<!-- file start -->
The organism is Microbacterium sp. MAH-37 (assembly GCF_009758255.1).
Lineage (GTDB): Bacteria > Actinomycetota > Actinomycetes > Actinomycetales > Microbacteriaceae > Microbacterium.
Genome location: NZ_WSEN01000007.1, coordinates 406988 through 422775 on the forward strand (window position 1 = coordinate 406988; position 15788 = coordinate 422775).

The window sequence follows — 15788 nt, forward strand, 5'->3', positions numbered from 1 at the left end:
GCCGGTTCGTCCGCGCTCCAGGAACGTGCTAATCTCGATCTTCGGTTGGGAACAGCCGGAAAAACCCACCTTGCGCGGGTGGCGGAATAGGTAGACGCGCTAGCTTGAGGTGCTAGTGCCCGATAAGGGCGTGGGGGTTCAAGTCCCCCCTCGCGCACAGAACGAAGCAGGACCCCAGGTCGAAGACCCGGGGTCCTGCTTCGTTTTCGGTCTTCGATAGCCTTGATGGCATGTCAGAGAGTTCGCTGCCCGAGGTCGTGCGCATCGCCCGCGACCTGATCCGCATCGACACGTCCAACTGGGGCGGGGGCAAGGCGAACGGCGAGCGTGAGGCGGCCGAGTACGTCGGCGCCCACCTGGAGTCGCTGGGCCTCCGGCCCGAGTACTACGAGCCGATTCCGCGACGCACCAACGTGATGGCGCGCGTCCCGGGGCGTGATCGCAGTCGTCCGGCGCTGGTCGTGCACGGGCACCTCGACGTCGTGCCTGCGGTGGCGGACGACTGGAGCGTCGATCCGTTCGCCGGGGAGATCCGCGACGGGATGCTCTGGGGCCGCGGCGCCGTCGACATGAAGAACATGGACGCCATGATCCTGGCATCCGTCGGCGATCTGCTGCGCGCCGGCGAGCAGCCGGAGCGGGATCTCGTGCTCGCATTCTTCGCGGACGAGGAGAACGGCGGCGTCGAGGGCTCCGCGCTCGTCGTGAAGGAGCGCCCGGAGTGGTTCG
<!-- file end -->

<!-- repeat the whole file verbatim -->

The organism is Microbacterium sp. MAH-37 (assembly GCF_009758255.1).
Lineage (GTDB): Bacteria > Actinomycetota > Actinomycetes > Actinomycetales > Microbacteriaceae > Microbacterium.
Genome location: NZ_WSEN01000007.1, coordinates 406988 through 422775 on the forward strand (window position 1 = coordinate 406988; position 15788 = coordinate 422775).

The window sequence follows — 15788 nt, forward strand, 5'->3', positions numbered from 1 at the left end:
GCCGGTTCGTCCGCGCTCCAGGAACGTGCTAATCTCGATCTTCGGTTGGGAACAGCCGGAAAAACCCACCTTGCGCGGGTGGCGGAATAGGTAGACGCGCTAGCTTGAGGTGCTAGTGCCCGATAAGGGCGTGGGGGTTCAAGTCCCCCCTCGCGCACAGAACGAAGCAGGACCCCAGGTCGAAGACCCGGGGTCCTGCTTCGTTTTCGGTCTTCGATAGCCTTGATGGCATGTCAGAGAGTTCGCTGCCCGAGGTCGTGCGCATCGCCCGCGACCTGATCCGCATCGACACGTCCAACTGGGGCGGGGGCAAGGCGAACGGCGAGCGTGAGGCGGCCGAGTACGTCGGCGCCCACCTGGAGTCGCTGGGCCTCCGGCCCGAGTACTACGAGCCGATTCCGCGACGCACCAACGTGATGGCGCGCGTCCCGGGGCGTGATCGCAGTCGTCCGGCGCTGGTCGTGCACGGGCACCTCGACGTCGTGCCTGCGGTGGCGGACGACTGGAGCGTCGATCCGTTCGCCGGGGAGATCCGCGACGGGATGCTCTGGGGCCGCGGCGCCGTCGACATGAAGAACATGGACGCCATGATCCTGGCATCCGTCGGCGATCTGCTGCGCGCCGGCGAGCAGCCGGAGCGGGATCTCGTGCTCGCATTCTTCGCGGACGAGGAGAACGGCGGCGTCGAGGGCTCCGCGCTCGTCGTGAAGGAGCGCCCGGAGTGGTTCG